Table of Contents
|Name||Twilight Struggle (2005)|
|Accessibility Report||Meeple Like Us|
|Complexity||Medium Heavy [3.57]|
|BGG Rank||5 [8.33]|
|Designer(s)||Ananda Gupta and Jason Matthews|
|Artist(s)||Viktor Csete, Rodger B. MacGowan, Chechu Nieto, Guillaume Ries and Mark Simonitch|
|Buy it!||Amazon Link|
Twilight Struggle is a game that demonstrates more than a few moments of absolute genius although its austere aesthetic and unforgiving design can be somewhat off-putting. We gave it four stars, noting that while it is undeniably a deep and intense experience there are frustrating elements of unmanageable randomness that undermine what are otherwise elegant game systems. That was though relatively minor criticism in a review that was brimming over with positivity. If you make the effort, you’ll find a lot to love in this box. But let’s say you did make the effort – would it be playable? Let’s coup at DEFCON two and blow this whole thing wide open.
Twilight is a textbook example in how to handle colour blindness – colour is an important information channel but there are no parts of the game that use it as the only channel of information. For example, battleground countries and influence markers use a colour inversion as well as colour palette to indicate their status:
Influence tokens, no matter whether they represent presence or control, also use colour inversion along with ideological symbols to represent ownership. The cards too are easily identified. The USA is blue with an outline star, and the USSR is a filled red star. Neutral events are half and half:
We strongly recommend Twilight Struggle in this category. Good work, GMT games!
Visual accessibility is a more troublesome area. The map that you get in the box is huge. Not two fold. Not four fold. Not even six fold. This is an eight fold board, and it is dense with information.
Individual countries have a stability index in their top right, and if they are part of the initial influence context of play they also have the necessary starting factional influence in the bottom left. The map is well contrasted throughout, but certainly in Africa there is a visual clutter that shows country borders that will interfere with clear identification of influence channels.
Each of the influence tokens shows a symbol and a number on it, and this represents the amount of influence that is currently applied in a location. It’s very easy to identify, assuming some degree of visual and colour discrimination, where a power has control – the contrast between the red and blue is very high. However, it is a lot more difficult when dealing with visual impairment to gauge the much more important presence values. A very significant portion of play revolves around swapping influence in these countries since it is more expensive to do it in a country that is already controlled. Close inspection will be required here.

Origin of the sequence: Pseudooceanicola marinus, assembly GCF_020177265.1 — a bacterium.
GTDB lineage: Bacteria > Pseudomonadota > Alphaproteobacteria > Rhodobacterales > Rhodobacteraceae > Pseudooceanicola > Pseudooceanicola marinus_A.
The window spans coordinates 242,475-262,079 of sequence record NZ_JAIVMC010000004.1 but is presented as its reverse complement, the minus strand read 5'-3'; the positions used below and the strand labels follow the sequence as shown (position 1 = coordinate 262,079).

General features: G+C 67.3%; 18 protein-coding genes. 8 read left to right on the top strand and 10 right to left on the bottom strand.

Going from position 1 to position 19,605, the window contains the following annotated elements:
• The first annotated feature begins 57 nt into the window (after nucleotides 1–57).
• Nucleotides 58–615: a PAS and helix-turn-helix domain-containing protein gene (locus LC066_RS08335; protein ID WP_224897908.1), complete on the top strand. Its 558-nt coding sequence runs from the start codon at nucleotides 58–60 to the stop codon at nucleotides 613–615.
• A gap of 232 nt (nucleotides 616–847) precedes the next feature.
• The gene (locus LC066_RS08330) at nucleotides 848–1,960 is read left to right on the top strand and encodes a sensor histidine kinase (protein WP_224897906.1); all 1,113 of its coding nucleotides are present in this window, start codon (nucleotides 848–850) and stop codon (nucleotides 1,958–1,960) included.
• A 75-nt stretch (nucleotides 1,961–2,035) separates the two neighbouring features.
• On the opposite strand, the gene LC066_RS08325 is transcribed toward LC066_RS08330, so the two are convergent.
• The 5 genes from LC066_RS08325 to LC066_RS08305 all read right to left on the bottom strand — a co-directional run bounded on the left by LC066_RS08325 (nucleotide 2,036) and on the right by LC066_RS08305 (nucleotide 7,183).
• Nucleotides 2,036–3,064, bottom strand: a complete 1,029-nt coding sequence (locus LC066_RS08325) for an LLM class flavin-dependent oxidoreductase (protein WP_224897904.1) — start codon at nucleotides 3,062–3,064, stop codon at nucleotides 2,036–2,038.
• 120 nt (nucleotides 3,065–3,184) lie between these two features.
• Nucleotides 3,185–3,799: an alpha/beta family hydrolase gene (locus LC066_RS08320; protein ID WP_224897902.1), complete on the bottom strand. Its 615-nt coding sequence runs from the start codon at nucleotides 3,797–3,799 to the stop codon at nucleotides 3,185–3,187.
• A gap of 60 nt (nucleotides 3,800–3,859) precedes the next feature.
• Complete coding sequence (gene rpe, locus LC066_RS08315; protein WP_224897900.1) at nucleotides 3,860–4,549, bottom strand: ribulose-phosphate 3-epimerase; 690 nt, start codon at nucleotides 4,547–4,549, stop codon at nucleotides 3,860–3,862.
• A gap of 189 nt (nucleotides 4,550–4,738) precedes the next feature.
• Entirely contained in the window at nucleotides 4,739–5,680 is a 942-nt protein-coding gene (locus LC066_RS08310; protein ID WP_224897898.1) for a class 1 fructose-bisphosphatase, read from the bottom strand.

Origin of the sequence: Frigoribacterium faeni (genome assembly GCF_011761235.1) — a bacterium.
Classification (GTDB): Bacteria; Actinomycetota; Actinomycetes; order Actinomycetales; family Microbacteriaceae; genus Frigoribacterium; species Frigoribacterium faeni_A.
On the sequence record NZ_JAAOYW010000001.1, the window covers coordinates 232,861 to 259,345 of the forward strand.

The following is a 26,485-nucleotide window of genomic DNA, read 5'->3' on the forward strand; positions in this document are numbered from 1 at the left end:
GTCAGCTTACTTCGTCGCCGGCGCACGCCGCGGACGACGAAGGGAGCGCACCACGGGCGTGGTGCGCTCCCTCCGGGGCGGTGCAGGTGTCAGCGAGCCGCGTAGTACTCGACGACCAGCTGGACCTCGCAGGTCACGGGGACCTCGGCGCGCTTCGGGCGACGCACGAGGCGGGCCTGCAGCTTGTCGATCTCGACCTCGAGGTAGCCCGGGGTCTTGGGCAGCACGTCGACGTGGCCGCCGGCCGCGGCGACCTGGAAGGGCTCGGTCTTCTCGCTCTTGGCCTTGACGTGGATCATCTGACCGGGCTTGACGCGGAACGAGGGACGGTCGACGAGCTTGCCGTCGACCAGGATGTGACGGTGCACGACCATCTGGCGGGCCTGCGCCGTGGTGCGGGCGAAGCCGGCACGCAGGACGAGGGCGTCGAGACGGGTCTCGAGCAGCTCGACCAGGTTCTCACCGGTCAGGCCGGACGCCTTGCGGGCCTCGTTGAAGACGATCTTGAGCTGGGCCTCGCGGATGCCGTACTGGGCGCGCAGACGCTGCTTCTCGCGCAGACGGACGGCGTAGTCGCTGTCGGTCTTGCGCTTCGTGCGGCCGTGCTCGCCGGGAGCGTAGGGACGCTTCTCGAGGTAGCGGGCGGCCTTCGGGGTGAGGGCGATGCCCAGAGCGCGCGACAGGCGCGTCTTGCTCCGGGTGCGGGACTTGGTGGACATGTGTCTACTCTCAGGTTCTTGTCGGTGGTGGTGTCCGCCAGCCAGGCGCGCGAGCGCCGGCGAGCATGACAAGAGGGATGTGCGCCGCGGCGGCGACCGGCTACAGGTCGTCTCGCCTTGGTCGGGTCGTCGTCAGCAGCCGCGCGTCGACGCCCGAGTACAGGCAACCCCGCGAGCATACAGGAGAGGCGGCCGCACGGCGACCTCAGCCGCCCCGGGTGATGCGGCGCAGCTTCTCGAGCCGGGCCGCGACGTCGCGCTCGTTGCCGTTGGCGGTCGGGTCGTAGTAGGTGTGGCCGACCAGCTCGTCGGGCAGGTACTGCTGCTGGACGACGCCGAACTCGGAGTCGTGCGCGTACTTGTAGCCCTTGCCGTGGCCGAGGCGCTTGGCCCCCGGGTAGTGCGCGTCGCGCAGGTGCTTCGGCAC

Many cards have persistent effects that hold true for the length of a turn, or until a particular event occurs. These are indicated with small tokens that are quite textually dense given how tiny they are. There are about twenty of these, along with the tokens that represent influence (which must be constantly adjusted) and the tokens to handle DEFCON, the space track, action rounds, victory points, and so on. There are a lot of tokens that interact in very subtle ways.
The cards, by and large, are well contrasted with a generous font size. However, they are often information dense, containing substantial amounts of quite intricate text that is often moderated by other effects in play. Many of them add ongoing game complexity of their own. Consider the Cuban Missile Crisis card, for example:
“Set DEFCON to Level 2. Any further coup attempt by your opponent this turn, anywhere on the board, with result in Global Thermonuclear War. This event may be cancelled at any time if the USSR player removes two Influence from Cuba, or the US player removes 2 influence from either West Germany or Turkey”
That is dense with game information, including ongoing effects and conditional clauses that permit the card to be cancelled. More than that, the applicability of the card is influenced by the state of the world map. If you are the USA and you play this card when your opponent has no influence in Cuba, it’s a completely different thing to playing it when they have control. Not only is the readability of some cards an issue, but it feeds into a player’s ability to visually ascertain critical board state without revealing key information to your opponent. If you look up close at Cuba, and then look up close at West Germany and Turkey, a player that knows the decks will have a fair idea what you’re up to. This is true of many cards, where the situational influence is key to the viability of sensible play. Unlike in most games, playing an opponent with the deck (at least partially) memorised is likely to be the rule rather than the exception. As we discussed in our review, Twilight Struggle is a game that practically mandates deck memorization for effective play.
This isn’t an insurmountable issue, but it is a cause of visual inaccessibility that needs to be taken into account.
The influence markers form a kind of currency, but they are only differentiated by numbers. There’s no tactile differentiation between high and low denominations, or US versus USSR influence.
The game makes use of two dice, but they’re standard d6s – accessible variants could be used without difficulty. They come in two colours, but these are entirely thematic choices and you have no need to match them.